Solá’s attorney, Francisco Bueno Celdrán, emphasizes that the right to identity is one of the fundamental rights of a person. In case Juan Carlos de Borbón’s immunity persists, because the suit was filed when he was head of state, they will solicit the exhumation of the body of his father, Juan de Borbón, for the relevant DNA tests, as he never reigned. Bueno also insists that the ex-king’s immunity does not extend to his private actions, but to the exercise of headship of state, and says that the case is not a “settled matter”, because the judge in the first instance did not probe the matter in depth. All these matters must be resolved in the audience.
“I know how it all will end: with a ‘yes’ from him,” concludes Solá, referring to his suspected biological father. To be sure, that “yes” will recognize that he, Alberto Fernando Augusto, registered as a newborn in the Civil Register of 1956 and in the Maternity Hospital’s records as son of Anna María Bach Ramón, is the first-born son of Juan Carlos de Borbón.
Albert Solá tells his life story with a mixture of Catalan accent and Mexican inflection. Because, as an adult, he moved to Mexico, where his two daughters reside.
In a trip to Spain in 1988, he went to the Maternity Home in Barcelona, in order to learn about his adoption proceedings; he wanted to know who his parents were. They refused to give the information to him, so he had to solicit it via the judicial route. A year later, the Maternity Home called him: his mother had appeared. He got his hopes up and began to write to her. Two years later, his wife received an anonymous phone call. they told her that they had been deceived, that this woman was not Solá’s biological mother.
In 1998, Albert Solá hired a detective agency. And there he found out that his surnames could be Ramón Bach, because he was listed in the Maternity Home as Bach Ramón, but it was a habit of the times to reverse the surnames in the case of a single mother’s child.
He returned to Spain in 2000, summoned by Javier U.R., a resident of Guadalajara, who contacted him in Mexico through acquaintances. He claimed to be speaking as a representative of Solá’s mother and that she wanted to meet him. Solá arrived on August 8, checked in at the Hotel Plaza, and waited and waited. She did not contact him. In September, he went to live at the home of his adoptive mother in Girona, to wait for news. The man contacted him again, and confessed that “he was under a lot of pressure”. He called him to Pastrana and advised him that it would be prudent. “I didn’t know where Pastrana was.”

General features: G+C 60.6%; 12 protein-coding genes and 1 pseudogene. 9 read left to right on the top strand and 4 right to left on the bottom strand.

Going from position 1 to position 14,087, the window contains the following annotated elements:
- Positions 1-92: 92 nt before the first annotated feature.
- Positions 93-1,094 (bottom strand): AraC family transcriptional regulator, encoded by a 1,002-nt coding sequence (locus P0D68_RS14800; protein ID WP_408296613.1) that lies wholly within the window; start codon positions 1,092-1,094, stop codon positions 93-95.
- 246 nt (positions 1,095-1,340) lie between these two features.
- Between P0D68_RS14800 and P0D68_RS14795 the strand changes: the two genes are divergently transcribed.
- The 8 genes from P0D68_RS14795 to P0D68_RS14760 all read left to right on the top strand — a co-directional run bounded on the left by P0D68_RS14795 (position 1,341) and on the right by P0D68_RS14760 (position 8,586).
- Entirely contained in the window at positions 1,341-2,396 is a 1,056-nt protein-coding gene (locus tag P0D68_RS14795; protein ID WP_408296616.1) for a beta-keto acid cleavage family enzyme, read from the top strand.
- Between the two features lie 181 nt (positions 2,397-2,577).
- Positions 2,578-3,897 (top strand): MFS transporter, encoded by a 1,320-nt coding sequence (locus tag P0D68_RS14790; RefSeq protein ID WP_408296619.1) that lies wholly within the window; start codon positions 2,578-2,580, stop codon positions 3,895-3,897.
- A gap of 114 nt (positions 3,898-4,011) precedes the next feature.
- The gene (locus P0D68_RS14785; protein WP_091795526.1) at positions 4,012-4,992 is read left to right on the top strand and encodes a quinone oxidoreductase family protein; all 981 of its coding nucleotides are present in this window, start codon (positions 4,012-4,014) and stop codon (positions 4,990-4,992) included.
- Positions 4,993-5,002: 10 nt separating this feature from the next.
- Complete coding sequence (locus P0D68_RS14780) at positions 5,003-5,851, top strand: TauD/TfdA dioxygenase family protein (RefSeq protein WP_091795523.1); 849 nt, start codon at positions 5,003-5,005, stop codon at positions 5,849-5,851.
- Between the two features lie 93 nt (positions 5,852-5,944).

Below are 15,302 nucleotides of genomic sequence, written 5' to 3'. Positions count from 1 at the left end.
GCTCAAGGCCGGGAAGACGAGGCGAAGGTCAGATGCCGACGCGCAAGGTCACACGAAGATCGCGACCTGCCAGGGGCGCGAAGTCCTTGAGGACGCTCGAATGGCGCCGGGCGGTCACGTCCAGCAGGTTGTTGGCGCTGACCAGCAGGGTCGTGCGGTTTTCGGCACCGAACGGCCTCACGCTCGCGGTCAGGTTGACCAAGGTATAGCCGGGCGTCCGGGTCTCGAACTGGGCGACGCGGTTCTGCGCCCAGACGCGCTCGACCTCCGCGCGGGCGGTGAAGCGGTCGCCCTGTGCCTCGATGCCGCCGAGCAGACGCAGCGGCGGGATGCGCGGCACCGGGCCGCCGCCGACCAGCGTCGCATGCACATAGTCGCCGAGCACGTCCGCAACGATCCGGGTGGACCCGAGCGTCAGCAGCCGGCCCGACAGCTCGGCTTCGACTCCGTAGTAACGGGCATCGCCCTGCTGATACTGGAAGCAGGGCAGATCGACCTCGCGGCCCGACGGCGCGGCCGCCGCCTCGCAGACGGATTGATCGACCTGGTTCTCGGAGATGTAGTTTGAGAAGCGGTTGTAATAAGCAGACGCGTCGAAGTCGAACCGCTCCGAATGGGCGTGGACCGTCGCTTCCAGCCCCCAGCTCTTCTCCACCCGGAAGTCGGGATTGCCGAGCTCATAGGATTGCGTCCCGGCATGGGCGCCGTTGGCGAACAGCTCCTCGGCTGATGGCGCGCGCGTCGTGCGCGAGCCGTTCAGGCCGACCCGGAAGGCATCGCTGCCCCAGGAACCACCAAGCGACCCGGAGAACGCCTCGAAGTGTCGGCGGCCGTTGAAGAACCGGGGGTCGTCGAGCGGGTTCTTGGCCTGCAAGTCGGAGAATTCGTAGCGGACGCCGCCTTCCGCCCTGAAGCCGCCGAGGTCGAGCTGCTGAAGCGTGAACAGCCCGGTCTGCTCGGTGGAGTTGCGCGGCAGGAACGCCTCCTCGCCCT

He arrived there, and Javier told him again of the “great pressure” which “many people” were putting on him over the case, but Solá didn’t get anything more out of him. He decided to cut off relations with this person, because he believed that he was being fooled once again. “I bought a return ticket for Mexico. Then I got an anonymous phone call which told me: ‘We know you want to leave the country. For your safety, don’ty do it.'” The call ended.
Solá decided to stay in Spain and access his adoption papers judicially. There were 42 documents.
When he uncovered the possible paternity, he received another message, and sensed that his biological mother was in danger. “They begged me ‘not to do her harm, she’s on your side’…I know that one day, I’ll meet her.”
In 2012, a Belgian citizen, Ingrid Sartiau, contacted Solá over the Internet. She also claims that she is a child of Juan Carlos de Borbón, fruit of the monarch’s relationship with Liliane Sartiau in 1966.
Both have had DNA tests done by Jean-Jacques Cassiman of Louvain University. The result is that they have a high likelihood of a shared progenitor.
“High likelihood of a shared progenitor” — in short, a father in common. And if Juan Carlos isn’t forthcoming for the DNA tests and insists on maintaining his royal immunity (as he is very likely to do, if this article is any indication), then they’ll have to exhume his father’s body — their suspected biological grandfather — and obtain a sample from it. Juan de Borbón was never king, and that’s a legal loophole that the parliament may not be able to close in time, or at all.
And if Juan Carlos isn’t the father of Albert Solá, I’ll eat my hat, because that man is the spitting image of him. Younger, of course, but the facial features are identical. No wonder the late fascist dictator was at great pains to conceal him from the world…and no wonder the king is still knocking himself out trying to keep secret what can’t be kept secret anymore.
Stay tuned, folks, this is going to get mighty hot.